* Gall's labours would undoubtedly have met with a more hearty recognition from his contemporaries, had not the Austrian priesthood raised the cry of “materialism” as applied to his doctrines. The great German psychologist had no such heterodox notions as his adversaries maliciously attributed to him, for as Hufeland philosophically observes, “he was employed in analysing the dust of the earth of which man is formed, not the breath of life which was breathed into his nostrils."

As in Gall's days so in ours, this very indefinite and unmeaning word “materialism" is used as a kind of psychological scare-crow to frighten all those who are endeavouring to trace the connexion between matter and mind. Surely there is nothing contrary to sound theology in assigning certain attributes or functions of an intellectual order to certain parts of our nervous centre; the cerebral localisation of our divers faculties, and the plurality of our cerebral organs, strike no blow at the great principle of the moral unity of man.

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Gall's conclusions were based purely on the study of anatomy, but subsequent observers - Bouillaud, Schroeder Van Der Kolk, and Broca-have brought the light of pathological observation to shine upon this obscure subject, and, with the view of testing the soundness of the respective theories advanced by these physiologists, I propose briefly to weigh the evidence which has been furnished for or against the four different theories which have, in modern times, been promulgated as to the seat of speech; and here I would observe, that this question will never be settled by mere theoretical speculation, without the aid of that inexorable scrutiniser of facts-necroscopic examination.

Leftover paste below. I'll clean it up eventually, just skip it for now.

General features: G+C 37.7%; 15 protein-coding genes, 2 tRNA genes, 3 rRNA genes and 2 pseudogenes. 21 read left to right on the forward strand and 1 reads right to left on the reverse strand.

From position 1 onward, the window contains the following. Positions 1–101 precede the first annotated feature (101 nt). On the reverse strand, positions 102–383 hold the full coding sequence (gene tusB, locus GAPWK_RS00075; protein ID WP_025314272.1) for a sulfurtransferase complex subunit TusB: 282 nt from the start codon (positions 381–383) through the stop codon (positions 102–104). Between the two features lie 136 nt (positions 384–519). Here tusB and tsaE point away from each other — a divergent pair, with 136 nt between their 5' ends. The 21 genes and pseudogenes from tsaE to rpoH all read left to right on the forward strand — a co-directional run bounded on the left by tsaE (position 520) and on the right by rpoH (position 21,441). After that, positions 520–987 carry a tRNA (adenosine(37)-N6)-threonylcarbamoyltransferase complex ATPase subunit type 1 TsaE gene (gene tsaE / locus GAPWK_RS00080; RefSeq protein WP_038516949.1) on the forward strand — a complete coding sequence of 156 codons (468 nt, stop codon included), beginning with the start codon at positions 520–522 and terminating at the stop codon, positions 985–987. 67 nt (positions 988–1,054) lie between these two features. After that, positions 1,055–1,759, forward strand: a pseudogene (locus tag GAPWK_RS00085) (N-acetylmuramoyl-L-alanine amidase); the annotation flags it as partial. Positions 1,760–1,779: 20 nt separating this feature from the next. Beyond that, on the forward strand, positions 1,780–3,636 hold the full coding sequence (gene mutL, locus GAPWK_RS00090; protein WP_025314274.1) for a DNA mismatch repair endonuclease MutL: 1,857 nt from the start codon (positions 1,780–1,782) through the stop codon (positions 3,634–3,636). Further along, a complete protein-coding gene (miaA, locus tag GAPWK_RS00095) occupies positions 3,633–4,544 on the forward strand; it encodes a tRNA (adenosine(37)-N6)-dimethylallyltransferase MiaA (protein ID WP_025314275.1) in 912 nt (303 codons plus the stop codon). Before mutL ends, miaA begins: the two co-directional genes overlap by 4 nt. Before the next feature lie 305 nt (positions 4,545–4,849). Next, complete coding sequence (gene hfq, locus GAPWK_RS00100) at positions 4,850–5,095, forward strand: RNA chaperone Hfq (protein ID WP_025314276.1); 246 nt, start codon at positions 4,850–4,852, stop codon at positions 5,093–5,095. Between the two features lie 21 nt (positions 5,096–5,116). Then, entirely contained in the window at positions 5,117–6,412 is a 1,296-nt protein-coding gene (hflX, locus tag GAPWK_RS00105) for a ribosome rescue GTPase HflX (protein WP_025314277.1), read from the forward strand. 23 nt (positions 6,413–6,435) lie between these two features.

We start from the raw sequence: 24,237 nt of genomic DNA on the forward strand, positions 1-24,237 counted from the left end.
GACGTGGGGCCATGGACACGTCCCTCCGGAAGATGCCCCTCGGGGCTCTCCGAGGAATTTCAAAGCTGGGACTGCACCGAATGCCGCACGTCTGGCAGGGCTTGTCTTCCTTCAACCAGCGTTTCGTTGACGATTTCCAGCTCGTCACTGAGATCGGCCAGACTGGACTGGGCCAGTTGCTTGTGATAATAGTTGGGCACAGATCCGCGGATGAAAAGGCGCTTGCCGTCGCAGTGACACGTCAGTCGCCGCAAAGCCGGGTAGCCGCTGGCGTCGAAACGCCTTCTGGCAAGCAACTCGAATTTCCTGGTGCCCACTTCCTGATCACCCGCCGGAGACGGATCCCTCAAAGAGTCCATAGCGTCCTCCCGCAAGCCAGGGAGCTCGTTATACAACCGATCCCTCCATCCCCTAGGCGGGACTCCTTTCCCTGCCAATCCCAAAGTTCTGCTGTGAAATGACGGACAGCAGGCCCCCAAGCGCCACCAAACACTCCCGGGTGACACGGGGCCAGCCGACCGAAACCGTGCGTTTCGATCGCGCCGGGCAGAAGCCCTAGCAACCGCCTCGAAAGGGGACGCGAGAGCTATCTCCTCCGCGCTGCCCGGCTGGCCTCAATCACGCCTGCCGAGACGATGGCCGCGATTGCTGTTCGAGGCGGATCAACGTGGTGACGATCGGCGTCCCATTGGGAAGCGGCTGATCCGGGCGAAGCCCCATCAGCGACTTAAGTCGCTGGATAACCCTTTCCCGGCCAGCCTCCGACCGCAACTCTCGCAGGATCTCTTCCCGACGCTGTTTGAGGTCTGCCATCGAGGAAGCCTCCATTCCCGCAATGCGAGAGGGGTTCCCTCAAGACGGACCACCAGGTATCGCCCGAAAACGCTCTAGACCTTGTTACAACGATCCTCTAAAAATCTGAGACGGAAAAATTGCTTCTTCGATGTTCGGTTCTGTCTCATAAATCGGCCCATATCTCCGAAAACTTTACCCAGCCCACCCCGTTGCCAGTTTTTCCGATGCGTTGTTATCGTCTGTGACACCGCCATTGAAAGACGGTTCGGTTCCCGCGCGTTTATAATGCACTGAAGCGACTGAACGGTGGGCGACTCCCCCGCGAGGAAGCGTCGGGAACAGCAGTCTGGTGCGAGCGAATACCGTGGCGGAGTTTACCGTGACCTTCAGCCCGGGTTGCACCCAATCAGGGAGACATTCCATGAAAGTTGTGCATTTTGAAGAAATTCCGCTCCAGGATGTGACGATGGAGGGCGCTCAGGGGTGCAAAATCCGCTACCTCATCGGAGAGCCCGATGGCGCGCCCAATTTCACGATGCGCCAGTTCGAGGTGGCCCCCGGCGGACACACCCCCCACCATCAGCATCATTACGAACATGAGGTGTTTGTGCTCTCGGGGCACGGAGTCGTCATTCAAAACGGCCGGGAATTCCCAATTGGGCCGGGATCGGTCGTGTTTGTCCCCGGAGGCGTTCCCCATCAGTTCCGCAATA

I will first discuss the theory which has perhaps found the fewest advocates that of Schroeder Van Der Kolk-who placed the seat of speech in the corpora olivaria, a theory which has lately found a warm supporter in M. Jaccoud, who thus expresses himself in reference to it;—“The functional centre of the articulation of sounds and of deglutition is situated in the medulla oblongata. It is constituted respectively by the union of the hypoglossal, the facial, the glossopharyngeal, the spinal accessory, and the trifacial nerves. For the isolated movements of the tongue, of the lips, of the cheeks, of the velum palati, and of the pharynx, each of these nerves acts independently in its sphere of distribution; but for the complex and simultaneous power that caused the earth “like a spark from the incandescent mass of unformed matter, hammered from the anvil of omnipotence, to be smitten off into space,” this same power, surely, could just as well ordain that a multiplicity of organs should be necessary to the full development of man's mental faculties, as that the manifestation of them should depend upon the integrity of one single organ.